Unified Communications Uptake Predicted
Analyst firm Datamonitor released a report today exploring the present and future of unified communications (UC) within the IT sphere. Though uptake of the technology has been relatively slow so far, the report labeled UC systems as a "trend to watch" in 2008.
According to the report, UC implementations will increase due to a number social, environmental, and economic factors. Titled "Trends to Watch 2008: Unified Communications," the study says that shifting workplace culture and societal changes will influence enterprises to pursue the technology to accommodate changing work patterns and budget constraints.
Though IT budgets within enterprises are expected to remain stable, financial pressure will have an affect on how companies envision their IT departments' strategies and business plans. Rather than investing in on-site systems, Datamonitor predicts more companies will invest in hosted solutions, lowering maintenance costs and overall software prices, while giving an IT staff more time to devote to other projects. The study also notes that many on-demand solutions will also come with hosted IP PBX and UC.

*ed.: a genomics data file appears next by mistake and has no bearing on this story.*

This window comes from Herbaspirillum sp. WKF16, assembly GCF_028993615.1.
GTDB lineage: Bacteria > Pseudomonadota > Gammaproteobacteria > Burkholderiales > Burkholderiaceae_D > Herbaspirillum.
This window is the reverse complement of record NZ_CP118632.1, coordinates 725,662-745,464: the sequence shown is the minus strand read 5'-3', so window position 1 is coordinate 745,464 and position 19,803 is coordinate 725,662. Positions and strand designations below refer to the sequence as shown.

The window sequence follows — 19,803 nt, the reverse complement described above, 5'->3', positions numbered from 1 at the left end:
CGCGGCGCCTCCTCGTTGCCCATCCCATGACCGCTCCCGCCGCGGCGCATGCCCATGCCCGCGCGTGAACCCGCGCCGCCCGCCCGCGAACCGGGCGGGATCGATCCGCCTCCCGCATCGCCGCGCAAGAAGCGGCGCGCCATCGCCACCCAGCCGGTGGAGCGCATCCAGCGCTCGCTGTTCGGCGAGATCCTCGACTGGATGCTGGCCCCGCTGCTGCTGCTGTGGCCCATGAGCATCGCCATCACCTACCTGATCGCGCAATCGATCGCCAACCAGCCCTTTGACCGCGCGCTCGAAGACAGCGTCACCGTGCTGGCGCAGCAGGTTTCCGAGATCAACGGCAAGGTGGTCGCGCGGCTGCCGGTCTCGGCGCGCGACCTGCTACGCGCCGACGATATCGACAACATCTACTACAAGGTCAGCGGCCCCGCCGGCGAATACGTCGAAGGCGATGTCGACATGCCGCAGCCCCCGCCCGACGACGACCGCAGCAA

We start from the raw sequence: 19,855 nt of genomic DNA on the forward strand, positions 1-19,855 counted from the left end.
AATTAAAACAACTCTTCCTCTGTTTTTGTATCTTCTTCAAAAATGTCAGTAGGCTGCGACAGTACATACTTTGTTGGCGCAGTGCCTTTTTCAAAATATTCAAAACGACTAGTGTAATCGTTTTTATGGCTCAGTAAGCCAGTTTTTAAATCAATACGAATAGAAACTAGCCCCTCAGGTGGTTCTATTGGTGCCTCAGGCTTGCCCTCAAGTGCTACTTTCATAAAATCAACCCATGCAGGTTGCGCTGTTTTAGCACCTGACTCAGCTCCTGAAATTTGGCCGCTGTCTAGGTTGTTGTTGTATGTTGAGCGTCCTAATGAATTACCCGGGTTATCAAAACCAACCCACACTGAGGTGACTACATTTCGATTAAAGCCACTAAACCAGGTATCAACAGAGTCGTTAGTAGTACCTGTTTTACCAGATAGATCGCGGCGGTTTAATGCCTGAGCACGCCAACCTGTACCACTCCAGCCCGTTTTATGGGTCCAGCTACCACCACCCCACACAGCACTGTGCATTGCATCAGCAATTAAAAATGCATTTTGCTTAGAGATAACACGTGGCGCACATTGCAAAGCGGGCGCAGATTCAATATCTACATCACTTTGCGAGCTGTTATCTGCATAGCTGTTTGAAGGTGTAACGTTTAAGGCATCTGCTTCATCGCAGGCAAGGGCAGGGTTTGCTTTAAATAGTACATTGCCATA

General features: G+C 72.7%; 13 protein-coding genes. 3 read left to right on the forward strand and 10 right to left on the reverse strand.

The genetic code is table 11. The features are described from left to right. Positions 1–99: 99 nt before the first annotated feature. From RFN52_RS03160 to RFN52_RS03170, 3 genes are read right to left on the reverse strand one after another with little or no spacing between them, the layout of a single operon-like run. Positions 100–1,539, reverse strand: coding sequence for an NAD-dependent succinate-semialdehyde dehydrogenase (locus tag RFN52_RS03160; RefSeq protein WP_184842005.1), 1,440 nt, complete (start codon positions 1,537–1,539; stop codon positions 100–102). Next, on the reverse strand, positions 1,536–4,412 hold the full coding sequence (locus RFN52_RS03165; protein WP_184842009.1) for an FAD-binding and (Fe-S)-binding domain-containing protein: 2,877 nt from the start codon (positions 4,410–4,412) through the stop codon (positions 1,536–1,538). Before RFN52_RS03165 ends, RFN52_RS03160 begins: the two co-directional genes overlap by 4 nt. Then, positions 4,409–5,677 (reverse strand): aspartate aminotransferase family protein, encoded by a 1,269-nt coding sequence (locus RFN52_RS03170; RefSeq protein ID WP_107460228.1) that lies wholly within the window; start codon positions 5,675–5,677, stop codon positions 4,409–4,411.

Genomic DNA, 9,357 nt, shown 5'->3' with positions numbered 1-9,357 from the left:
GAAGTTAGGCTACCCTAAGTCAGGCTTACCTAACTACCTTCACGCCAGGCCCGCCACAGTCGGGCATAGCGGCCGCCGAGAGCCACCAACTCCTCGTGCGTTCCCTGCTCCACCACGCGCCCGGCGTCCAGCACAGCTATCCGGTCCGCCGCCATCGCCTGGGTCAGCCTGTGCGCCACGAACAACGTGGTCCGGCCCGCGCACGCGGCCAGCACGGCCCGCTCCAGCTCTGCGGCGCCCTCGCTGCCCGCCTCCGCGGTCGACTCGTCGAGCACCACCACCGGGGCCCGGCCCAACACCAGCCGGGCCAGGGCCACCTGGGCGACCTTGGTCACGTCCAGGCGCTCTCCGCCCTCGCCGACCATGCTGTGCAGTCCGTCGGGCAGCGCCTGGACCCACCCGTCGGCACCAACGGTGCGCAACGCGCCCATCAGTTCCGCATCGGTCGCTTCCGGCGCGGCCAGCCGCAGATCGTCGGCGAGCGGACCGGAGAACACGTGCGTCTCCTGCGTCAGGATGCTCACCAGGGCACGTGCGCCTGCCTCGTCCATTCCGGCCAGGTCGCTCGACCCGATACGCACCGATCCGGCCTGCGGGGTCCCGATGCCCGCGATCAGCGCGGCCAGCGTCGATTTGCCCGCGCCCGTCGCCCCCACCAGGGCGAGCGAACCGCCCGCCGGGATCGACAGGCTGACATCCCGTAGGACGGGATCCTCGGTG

And, with the cost of travel increasing in tandem with oil prices, Datamonitor notes the importance UC and video-conferencing systems will play in adoption rates. Rather than setting up meetings with clients or other enterprise business teams located elsewhere, the report states that more users will choose video conferencing systems as a means to stay connected and reduce travel time. Two programs, Cisco's Telepresence, and RoundTable from Microsoft, have given enterprises more choices within the high-end video conferencing market. Additionally, companies will turn to video conferencing and unified messaging as a way to keep remote workers connected to a main office or branch. While the report states these driving factors could be part of an overall "green IT" initiative, deployments will most likely increase due to cost savings.
Finally, the role of intracompany communication will continue to play a strong role in business culture. Social networking sites like Facebook and MySpace, as well as messaging services like AIM and Skype, have created a culture of connectedness that organizations will view as an influential factor in evaluating UC's benefit to employee and client relationships. The report states that while companies may worry about decreased productivity among their workers, most should see the power of integrated contacts and a strong online presence as a benefit to business. Keeping up-to-date information available to customers will become a priority in businesses attempting to strengthen client relationships and retain existing end users.